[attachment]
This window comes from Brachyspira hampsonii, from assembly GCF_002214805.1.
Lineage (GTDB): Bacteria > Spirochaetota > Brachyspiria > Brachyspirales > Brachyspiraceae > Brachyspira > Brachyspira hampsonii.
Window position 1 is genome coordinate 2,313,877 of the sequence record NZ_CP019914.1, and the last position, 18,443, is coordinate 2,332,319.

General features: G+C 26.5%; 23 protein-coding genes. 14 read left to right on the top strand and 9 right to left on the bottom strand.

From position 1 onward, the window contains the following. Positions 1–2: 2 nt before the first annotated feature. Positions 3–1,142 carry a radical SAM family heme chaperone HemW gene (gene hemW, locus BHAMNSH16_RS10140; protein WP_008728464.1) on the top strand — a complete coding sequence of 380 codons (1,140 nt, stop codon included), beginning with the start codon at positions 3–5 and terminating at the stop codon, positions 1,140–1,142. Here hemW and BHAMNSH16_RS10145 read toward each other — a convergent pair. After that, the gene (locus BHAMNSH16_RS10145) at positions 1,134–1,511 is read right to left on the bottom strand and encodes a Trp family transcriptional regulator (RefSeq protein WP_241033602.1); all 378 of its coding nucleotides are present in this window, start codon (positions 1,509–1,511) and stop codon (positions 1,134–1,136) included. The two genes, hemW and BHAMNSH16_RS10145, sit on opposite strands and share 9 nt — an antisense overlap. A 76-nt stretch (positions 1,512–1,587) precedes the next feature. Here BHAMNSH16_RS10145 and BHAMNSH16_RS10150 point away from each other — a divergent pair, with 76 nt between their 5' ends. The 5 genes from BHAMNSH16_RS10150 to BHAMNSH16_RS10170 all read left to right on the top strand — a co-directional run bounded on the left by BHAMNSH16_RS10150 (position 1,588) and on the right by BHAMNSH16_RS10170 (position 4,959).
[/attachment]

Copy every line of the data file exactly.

This window comes from Brachyspira hampsonii, from assembly GCF_002214805.1.
Lineage (GTDB): Bacteria > Spirochaetota > Brachyspiria > Brachyspirales > Brachyspiraceae > Brachyspira > Brachyspira hampsonii.
Window position 1 is genome coordinate 2,313,877 of the sequence record NZ_CP019914.1, and the last position, 18,443, is coordinate 2,332,319.

General features: G+C 26.5%; 23 protein-coding genes. 14 read left to right on the top strand and 9 right to left on the bottom strand.

From position 1 onward, the window contains the following. Positions 1–2: 2 nt before the first annotated feature. Positions 3–1,142 carry a radical SAM family heme chaperone HemW gene (gene hemW, locus BHAMNSH16_RS10140; protein WP_008728464.1) on the top strand — a complete coding sequence of 380 codons (1,140 nt, stop codon included), beginning with the start codon at positions 3–5 and terminating at the stop codon, positions 1,140–1,142. Here hemW and BHAMNSH16_RS10145 read toward each other — a convergent pair. After that, the gene (locus BHAMNSH16_RS10145) at positions 1,134–1,511 is read right to left on the bottom strand and encodes a Trp family transcriptional regulator (RefSeq protein WP_241033602.1); all 378 of its coding nucleotides are present in this window, start codon (positions 1,509–1,511) and stop codon (positions 1,134–1,136) included. The two genes, hemW and BHAMNSH16_RS10145, sit on opposite strands and share 9 nt — an antisense overlap. A 76-nt stretch (positions 1,512–1,587) precedes the next feature. Here BHAMNSH16_RS10145 and BHAMNSH16_RS10150 point away from each other — a divergent pair, with 76 nt between their 5' ends. The 5 genes from BHAMNSH16_RS10150 to BHAMNSH16_RS10170 all read left to right on the top strand — a co-directional run bounded on the left by BHAMNSH16_RS10150 (position 1,588) and on the right by BHAMNSH16_RS10170 (position 4,959).